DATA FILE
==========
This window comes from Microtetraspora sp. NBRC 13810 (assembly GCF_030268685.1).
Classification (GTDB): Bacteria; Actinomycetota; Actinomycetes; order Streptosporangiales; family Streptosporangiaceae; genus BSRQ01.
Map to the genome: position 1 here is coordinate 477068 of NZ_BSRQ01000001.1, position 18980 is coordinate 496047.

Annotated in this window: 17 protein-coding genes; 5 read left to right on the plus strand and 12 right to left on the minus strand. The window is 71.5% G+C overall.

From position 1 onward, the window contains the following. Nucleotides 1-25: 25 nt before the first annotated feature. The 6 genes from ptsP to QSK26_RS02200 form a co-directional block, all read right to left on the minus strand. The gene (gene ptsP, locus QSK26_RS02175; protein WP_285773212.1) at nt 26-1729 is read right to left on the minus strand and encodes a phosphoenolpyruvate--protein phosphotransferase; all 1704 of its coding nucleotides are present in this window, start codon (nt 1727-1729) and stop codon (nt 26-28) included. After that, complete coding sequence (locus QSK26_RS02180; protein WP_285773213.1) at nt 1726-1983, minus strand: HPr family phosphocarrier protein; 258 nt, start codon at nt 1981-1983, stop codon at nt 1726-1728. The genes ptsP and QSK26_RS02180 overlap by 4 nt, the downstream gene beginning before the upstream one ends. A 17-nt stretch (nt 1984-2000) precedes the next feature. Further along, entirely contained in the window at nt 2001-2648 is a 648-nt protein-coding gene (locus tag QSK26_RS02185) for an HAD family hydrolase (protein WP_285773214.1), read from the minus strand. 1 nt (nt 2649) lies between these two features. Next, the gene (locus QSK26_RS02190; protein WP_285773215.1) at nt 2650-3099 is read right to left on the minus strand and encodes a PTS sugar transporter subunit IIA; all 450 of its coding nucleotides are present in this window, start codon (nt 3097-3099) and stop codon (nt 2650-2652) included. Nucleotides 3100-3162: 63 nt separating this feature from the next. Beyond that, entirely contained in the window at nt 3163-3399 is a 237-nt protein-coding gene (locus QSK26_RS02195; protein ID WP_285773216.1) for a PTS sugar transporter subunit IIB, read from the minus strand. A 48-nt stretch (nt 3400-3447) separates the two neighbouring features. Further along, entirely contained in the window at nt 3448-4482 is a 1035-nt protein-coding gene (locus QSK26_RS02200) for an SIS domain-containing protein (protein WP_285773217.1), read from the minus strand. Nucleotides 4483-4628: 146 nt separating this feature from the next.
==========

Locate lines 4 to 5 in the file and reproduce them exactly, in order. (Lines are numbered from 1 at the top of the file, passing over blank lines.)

Annotated in this window: 17 protein-coding genes; 5 read left to right on the plus strand and 12 right to left on the minus strand. The window is 71.5% G+C overall.

From position 1 onward, the window contains the following. Nucleotides 1-25: 25 nt before the first annotated feature. The 6 genes from ptsP to QSK26_RS02200 form a co-directional block, all read right to left on the minus strand. The gene (gene ptsP, locus QSK26_RS02175; protein WP_285773212.1) at nt 26-1729 is read right to left on the minus strand and encodes a phosphoenolpyruvate--protein phosphotransferase; all 1704 of its coding nucleotides are present in this window, start codon (nt 1727-1729) and stop codon (nt 26-28) included. After that, complete coding sequence (locus QSK26_RS02180; protein WP_285773213.1) at nt 1726-1983, minus strand: HPr family phosphocarrier protein; 258 nt, start codon at nt 1981-1983, stop codon at nt 1726-1728. The genes ptsP and QSK26_RS02180 overlap by 4 nt, the downstream gene beginning before the upstream one ends. A 17-nt stretch (nt 1984-2000) precedes the next feature. Further along, entirely contained in the window at nt 2001-2648 is a 648-nt protein-coding gene (locus tag QSK26_RS02185) for an HAD family hydrolase (protein WP_285773214.1), read from the minus strand. 1 nt (nt 2649) lies between these two features. Next, the gene (locus QSK26_RS02190; protein WP_285773215.1) at nt 2650-3099 is read right to left on the minus strand and encodes a PTS sugar transporter subunit IIA; all 450 of its coding nucleotides are present in this window, start codon (nt 3097-3099) and stop codon (nt 2650-2652) included. Nucleotides 3100-3162: 63 nt separating this feature from the next. Beyond that, entirely contained in the window at nt 3163-3399 is a 237-nt protein-coding gene (locus QSK26_RS02195; protein ID WP_285773216.1) for a PTS sugar transporter subunit IIB, read from the minus strand. A 48-nt stretch (nt 3400-3447) separates the two neighbouring features. Further along, entirely contained in the window at nt 3448-4482 is a 1035-nt protein-coding gene (locus QSK26_RS02200) for an SIS domain-containing protein (protein WP_285773217.1), read from the minus strand. Nucleotides 4483-4628: 146 nt separating this feature from the next.